The Doctors set the sex record straight and give the lowdown on what’s myth and what’s reality.
Does Size Really Matter?
The Doctors send comedienne Loni Love out on the streets to get the long and short on whether the size of a man’s genitalia is truly equated with better female satisfaction.
The Doctors take on the age-old debate: Does a man’s size affect his results in the bedroom?
“Whether you’re a wide receiver, or you go long, it really doesn’t matter. It’s what you do with what you have,” OB-GYN Dr. Lisa Masterson says. “Women can orgasm from so many different erogenous zones, and the more that a partner knows their partner’s erogenous zones, the more they’ll be able to do with what they have,” she adds.
“Penis sizes are different.” ER physician Dr. Travis Stork says. “The average penis length, when not erect, for men, is 3-and-a-half inches. Most men are between 5-and-a-half and 6.2 inches when erect."
“There’s no way to increase the size of your penis,” plastic surgeon Dr. Andrew Ordon adds. “So, lose some weight, get those abs in shape, a little manscaping and [your penis] is going to look a lot [bigger]."
Does having sex before a game affect athletic performance? The Doctors discuss how sex, in some cases, may have physical and psychological repercussions that can impact an athlete’s endurance and concentration.
Former Playboy Playmate Kendra Wilkinson-Baskett and her husband, football player Hank Baskett, join The Doctors to weigh in on the discussion.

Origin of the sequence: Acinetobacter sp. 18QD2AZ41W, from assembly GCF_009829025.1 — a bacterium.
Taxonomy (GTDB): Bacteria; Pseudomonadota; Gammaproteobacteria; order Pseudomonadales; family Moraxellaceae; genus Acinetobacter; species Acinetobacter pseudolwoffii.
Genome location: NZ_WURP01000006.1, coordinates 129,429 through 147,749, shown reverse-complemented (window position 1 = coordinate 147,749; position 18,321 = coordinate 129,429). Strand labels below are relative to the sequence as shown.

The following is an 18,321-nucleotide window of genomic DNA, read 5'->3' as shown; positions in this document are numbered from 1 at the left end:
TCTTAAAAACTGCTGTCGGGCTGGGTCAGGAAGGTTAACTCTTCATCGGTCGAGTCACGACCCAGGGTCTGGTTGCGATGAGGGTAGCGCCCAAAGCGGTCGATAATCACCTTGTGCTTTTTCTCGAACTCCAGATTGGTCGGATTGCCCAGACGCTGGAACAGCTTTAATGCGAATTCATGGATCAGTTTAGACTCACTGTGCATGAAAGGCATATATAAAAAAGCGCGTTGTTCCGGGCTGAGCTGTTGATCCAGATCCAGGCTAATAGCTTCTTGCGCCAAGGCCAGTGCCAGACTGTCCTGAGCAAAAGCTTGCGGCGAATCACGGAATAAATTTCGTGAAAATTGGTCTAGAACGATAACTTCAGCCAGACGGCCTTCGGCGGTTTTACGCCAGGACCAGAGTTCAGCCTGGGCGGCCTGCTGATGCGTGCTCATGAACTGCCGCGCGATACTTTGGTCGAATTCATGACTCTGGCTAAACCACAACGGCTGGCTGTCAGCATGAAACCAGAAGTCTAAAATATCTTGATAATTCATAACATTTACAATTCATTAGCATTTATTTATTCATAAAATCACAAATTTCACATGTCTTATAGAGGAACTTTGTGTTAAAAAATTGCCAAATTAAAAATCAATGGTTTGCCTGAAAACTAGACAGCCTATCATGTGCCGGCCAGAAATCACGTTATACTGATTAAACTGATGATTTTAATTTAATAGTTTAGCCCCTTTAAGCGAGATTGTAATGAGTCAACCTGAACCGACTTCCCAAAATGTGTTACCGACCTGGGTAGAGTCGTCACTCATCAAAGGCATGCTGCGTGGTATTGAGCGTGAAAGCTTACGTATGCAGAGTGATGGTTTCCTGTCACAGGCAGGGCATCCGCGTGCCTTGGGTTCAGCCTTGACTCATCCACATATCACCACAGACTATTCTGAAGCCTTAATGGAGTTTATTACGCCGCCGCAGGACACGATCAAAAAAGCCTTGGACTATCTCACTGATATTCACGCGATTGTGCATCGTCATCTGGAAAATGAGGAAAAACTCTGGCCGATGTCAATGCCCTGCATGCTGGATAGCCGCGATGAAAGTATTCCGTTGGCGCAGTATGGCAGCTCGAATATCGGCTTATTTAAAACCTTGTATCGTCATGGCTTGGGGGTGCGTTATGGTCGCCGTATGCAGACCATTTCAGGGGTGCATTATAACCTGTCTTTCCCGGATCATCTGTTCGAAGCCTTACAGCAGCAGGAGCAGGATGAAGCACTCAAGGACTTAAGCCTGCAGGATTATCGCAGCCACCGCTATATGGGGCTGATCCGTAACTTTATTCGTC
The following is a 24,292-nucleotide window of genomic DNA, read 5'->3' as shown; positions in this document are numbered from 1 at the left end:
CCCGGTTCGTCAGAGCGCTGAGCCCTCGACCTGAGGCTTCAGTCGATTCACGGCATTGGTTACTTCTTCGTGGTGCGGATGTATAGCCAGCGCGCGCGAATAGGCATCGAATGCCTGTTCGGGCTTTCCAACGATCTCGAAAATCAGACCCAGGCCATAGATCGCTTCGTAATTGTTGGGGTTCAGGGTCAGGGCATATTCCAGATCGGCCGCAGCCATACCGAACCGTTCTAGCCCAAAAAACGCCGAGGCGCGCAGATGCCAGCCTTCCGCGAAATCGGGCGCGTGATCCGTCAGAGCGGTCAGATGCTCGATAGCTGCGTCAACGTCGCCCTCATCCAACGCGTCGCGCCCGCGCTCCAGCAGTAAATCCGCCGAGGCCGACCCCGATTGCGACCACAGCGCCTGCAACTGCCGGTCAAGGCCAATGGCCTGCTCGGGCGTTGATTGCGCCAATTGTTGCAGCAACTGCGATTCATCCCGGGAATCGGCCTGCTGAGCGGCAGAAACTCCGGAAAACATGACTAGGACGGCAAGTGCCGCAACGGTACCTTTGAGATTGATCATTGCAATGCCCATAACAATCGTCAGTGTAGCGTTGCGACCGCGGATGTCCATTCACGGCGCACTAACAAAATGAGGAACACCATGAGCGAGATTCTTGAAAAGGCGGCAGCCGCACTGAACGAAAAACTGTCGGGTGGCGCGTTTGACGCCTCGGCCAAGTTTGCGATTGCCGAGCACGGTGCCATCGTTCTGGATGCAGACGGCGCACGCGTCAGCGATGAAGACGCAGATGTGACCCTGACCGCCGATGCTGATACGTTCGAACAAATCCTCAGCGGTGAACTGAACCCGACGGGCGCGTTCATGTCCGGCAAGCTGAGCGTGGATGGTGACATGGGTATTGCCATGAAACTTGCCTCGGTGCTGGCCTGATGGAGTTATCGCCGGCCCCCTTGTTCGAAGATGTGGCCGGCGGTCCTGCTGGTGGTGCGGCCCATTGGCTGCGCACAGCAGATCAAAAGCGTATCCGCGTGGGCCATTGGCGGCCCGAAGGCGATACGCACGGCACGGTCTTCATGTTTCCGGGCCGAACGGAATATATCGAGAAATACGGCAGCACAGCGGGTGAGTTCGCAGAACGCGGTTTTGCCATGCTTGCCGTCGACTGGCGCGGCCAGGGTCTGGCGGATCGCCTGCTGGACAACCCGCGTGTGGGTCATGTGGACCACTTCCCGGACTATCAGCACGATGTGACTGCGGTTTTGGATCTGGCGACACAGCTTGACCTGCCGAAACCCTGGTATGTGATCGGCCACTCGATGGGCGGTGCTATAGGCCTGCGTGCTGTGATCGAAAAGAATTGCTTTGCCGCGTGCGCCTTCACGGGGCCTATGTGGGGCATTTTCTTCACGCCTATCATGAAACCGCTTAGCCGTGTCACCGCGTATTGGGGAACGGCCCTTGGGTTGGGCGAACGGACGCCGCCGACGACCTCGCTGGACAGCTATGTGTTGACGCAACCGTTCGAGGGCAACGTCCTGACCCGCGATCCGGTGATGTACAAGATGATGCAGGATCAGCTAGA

“I’m going to have to say it’s a reality,” Hank says. “I never would [have sex] before a big game. If you do it before, I just feel that the body energy would be drained and you wouldn’t be able to perform the same, and might not be as focused.”
“It’s very tempting to [have sex] before the game, but I would never do it,” Kendra says. “I would never want to do it because I would feel so guilty!”
“The evidence suggests that it is a myth,” Dr. Travis explains. “There is no significant drop in testosterone levels, and theoretically it shouldn’t affect your performance. But, I think [that] if you, personally, aren’t up for it beforehand, and you think it affects your performance, then you probably shouldn’t [have sex before a big game].”
Dr. Travis explains why many men become drowsy after having an orgasm.
“When you have an orgasm, a lot of different chemicals are released in your brain, [such as] norepinephrine, serotonin and prolactin. In fact, [elevated levels of] prolactin are associated with sleep.
“There is a difference, though, between self-stimulation, which releases some prolactin, and intercourse, which releases four-times as much prolactin,” Dr. Travis adds. “So, if [a man] is satisfied after sex, think of the sleepiness as a sign of prolactin – not that he doesn’t want to cuddle.”
Dr. Lisa differs in opinion and explains that, “It’s all about the big O, but this time it’s about oxytocin. There is a side effect of oxytocin, which is sleepiness, but [oxytocin] can also cause pair bonding as it rushes though your body.
“That oxytocin is there for you to connect with your partner. [Sleepiness after sex] is a myth. So, guys, get over the sleepiness and cuddle,” Dr. Lisa says.
Birth Control and Weight Gain